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The pound rose towards a three-week high on Wednesday after Britain’s main opposition party said it would try to introduce parliamentary legislation to prevent a no-deal Brexit.

Investors are concerned the next prime minister could put Britain on course for a no-deal divorce with the European Union and send the pound plummeting.

Frontrunner Boris Johnson, a eurosceptic, has said he would be willing to take the nation out at the end of October, even if it meant leaving without a deal.

But Labour on Wednesday will debate a motion to seize parliamentary time on June 25 to give lawmakers the chance to introduce legislation preventing a no-deal Brexit.

“With the risk of a new leader with a new mandate behind a (somewhat) more unified Conservative Party, the opposition must make hay with mayhem while they can. By forcing this issue today, candidates must clarify where they stand on Brexit,” said strategist Helen Thomas, of Blonde Money.

A majority of lawmakers oppose leaving without a deal and other leadership contenders have warned parliament will block any attempt to do so.

The pound was up 0.2% at $1.2740, close to a three-week high of $1.2763 hit on Friday. It was flat against the euro at 89 pence. 

Sterling, which has been confined recently to a range of $1.26-$1.28, found some relief on Tuesday after British wages in the three months to April rose faster than expected.

Traders have largely ignored economic data releases in Britain recently, believing the Bank of England is unlikely to change interest rates until Britain decides how, when and even if it will leave the European Union. The United Kingdom is scheduled to exit the bloc on Oct. 31.

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Pound hits fresh seven-month high against dollar on UK election polls

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Evening view of the Houses of Parliament in Westminster, London.

Abachi | iStock | Getty Images

Sterling reached a fresh seven-month high against the dollar Thursday, apparently propelled upward by a belief that the upcoming U.K. general election will result in a majority for Prime Minister Boris Johnson’s Conservative Party.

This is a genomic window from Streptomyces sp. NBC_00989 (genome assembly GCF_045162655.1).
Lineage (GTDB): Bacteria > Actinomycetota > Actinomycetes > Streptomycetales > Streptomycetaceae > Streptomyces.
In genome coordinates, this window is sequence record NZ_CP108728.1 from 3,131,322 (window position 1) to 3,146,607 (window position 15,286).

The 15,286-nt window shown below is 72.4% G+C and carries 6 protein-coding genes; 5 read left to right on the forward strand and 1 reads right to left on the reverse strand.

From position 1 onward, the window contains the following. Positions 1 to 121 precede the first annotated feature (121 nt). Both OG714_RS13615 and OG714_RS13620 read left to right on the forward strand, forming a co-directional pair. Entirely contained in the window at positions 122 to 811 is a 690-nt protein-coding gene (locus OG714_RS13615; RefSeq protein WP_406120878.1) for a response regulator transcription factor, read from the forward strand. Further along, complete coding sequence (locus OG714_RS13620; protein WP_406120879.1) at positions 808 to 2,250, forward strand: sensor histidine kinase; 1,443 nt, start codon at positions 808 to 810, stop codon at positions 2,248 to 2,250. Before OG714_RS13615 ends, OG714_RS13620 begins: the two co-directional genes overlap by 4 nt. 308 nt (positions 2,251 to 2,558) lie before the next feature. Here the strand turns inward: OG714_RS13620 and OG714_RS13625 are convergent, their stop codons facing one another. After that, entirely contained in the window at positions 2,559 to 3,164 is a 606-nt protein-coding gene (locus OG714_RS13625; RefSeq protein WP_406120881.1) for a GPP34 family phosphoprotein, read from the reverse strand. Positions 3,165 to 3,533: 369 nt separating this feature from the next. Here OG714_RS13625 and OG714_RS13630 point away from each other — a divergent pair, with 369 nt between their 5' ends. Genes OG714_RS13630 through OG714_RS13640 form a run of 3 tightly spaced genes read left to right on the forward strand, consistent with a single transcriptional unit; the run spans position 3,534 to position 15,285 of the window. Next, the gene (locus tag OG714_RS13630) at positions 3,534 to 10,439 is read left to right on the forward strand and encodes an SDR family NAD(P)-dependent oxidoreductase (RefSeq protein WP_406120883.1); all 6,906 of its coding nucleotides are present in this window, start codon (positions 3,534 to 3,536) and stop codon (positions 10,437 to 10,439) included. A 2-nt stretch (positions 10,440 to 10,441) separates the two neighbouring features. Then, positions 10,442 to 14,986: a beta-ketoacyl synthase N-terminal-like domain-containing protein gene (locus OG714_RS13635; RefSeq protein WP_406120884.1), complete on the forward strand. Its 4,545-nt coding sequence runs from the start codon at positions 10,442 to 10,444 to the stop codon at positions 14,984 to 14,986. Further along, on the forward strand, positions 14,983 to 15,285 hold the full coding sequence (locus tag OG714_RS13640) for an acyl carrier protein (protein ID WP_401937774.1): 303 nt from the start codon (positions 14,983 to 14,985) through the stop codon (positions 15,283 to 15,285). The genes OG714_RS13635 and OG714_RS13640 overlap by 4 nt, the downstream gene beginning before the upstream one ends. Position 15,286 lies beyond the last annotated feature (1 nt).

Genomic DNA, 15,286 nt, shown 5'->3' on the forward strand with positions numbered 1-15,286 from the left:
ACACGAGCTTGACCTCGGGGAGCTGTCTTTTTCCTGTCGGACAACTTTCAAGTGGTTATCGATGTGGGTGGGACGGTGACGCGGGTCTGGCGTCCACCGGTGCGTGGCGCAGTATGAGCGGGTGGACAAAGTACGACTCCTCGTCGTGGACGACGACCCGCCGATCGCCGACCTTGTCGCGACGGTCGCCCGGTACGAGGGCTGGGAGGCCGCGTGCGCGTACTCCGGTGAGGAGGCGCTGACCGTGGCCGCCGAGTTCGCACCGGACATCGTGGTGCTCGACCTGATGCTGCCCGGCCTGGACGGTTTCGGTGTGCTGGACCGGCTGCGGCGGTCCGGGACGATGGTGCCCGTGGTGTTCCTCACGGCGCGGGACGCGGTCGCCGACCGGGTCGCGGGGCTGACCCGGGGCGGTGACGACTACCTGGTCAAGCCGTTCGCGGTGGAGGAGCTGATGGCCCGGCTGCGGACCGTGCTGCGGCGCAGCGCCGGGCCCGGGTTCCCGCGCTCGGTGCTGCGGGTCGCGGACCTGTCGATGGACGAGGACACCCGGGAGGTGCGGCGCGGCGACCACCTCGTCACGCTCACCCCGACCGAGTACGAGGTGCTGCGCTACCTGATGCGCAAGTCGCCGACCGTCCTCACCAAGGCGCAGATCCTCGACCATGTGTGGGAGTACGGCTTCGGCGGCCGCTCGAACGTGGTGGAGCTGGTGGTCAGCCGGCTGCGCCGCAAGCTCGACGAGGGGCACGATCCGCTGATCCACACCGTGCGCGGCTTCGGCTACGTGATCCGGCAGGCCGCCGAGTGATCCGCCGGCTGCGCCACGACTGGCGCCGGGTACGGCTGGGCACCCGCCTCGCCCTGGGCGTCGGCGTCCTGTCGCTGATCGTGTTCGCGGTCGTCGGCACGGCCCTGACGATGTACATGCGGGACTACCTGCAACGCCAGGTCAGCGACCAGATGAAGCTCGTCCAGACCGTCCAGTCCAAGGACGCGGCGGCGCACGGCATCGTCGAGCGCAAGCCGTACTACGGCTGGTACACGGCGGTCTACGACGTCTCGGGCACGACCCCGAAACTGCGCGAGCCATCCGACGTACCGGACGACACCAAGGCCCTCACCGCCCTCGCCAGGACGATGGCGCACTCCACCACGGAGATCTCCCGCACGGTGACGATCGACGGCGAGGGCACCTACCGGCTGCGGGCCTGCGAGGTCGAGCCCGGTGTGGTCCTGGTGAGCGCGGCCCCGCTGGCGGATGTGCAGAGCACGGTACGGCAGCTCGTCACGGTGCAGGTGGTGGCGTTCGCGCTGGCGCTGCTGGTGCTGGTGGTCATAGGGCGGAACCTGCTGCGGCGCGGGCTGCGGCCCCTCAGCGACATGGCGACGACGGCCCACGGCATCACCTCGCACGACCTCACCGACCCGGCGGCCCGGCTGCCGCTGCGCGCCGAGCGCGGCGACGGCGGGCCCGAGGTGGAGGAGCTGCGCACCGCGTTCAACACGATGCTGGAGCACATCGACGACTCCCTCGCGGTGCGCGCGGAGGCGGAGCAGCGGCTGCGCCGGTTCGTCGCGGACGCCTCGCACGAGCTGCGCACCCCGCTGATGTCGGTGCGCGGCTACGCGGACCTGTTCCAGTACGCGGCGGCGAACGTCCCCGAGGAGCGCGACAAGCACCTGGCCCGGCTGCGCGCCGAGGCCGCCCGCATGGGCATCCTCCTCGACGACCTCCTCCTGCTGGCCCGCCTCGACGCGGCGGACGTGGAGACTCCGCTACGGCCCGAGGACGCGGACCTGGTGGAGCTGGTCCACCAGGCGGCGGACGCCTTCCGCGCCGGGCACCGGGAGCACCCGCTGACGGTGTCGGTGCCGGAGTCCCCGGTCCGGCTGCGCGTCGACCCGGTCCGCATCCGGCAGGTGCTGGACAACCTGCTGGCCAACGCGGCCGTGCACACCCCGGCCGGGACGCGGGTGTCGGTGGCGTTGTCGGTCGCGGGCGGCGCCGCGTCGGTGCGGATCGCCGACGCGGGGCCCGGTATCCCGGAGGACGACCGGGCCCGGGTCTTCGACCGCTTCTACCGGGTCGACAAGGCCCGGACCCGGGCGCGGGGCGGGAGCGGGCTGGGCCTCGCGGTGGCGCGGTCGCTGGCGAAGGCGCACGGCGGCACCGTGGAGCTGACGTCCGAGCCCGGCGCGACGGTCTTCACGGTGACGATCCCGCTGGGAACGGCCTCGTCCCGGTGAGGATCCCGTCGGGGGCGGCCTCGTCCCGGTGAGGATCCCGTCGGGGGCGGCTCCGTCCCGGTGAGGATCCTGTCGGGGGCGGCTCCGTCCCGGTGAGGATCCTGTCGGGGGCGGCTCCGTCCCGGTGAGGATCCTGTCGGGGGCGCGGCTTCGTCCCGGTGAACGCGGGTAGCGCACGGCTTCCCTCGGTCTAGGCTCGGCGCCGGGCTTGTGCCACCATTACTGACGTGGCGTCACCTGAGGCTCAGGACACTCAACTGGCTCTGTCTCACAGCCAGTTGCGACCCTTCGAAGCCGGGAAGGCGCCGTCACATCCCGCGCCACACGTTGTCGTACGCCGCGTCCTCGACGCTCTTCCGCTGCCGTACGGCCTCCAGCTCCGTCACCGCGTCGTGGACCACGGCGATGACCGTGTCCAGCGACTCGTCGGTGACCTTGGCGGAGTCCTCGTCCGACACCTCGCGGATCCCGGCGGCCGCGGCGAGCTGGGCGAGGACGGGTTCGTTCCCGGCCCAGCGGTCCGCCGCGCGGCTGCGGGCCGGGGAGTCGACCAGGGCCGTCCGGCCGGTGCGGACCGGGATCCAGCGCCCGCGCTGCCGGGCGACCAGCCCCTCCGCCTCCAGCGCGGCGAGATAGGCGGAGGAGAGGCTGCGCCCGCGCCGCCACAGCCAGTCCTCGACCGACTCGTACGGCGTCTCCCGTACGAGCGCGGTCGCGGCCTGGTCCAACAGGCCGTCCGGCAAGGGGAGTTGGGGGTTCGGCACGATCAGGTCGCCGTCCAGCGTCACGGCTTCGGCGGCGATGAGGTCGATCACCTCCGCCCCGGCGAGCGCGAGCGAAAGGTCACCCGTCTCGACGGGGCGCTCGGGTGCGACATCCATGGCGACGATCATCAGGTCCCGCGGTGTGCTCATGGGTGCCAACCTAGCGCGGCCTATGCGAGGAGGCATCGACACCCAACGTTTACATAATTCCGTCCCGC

The pound has risen 1.5% against the greenback over the past three trading days and on Thursday morning reached a high of $1.3146 — the strongest level since early May. Sterling is now above its 200-week moving average against its U.S. counterpart.

Against the euro, the pound firmed to 84.31 pence, the most since May 2017.

Global Fixed Income Strategist at Societe Generale, Kit Juckes, said sterling was going up “to the sound of shorts capitulating” in a reference to the growing number of traders who were removing bets against the currency.

Commodity Futures Trading Commission data, released each Friday, reveals that net shorts against the pound have been steadily falling since early August.

Currency traders appear to believe that a Conservative Party government, with a commitment to enact Brexit, will prove less damaging to the U.K. economy than a Labour-led government with a pledge to tax and spend.

With just one week until the election, poll-tracking data suggests that the Conservative Party is maintaining a 10-percentage point advantage over Labour. At least one political analyst has estimated that any number above 6% should translate to a Conservative majority in the U.K. Parliament.

U.K Finance Minister Sajid Javid told BBC radio on Thursday that there was not “a single doubt in my mind” that an “ambitious, deep, comprehensive, free-trade agreement” could be agreed with the EU after Brexit within a matter of months.

On Wednesday, the former House of Commons Speaker John Bercow argued that it was “utter nonsense” that any new government could complete Brexit quickly.

In a note emailed to clients Thursday, Swiss bank UBS said that if the Conservatives win and a Brexit deal is completed in early 2020, then the pound should rise to $1.35 against the U.S. dollar.

It warned that gains beyond this level would likely be capped by potential “pitfalls” in subsequent negotiations between London and Brussels.

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Euro zone growth curbed by trade, retail sales sharply

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Alexander Hassenstein | Getty Images News | Getty Images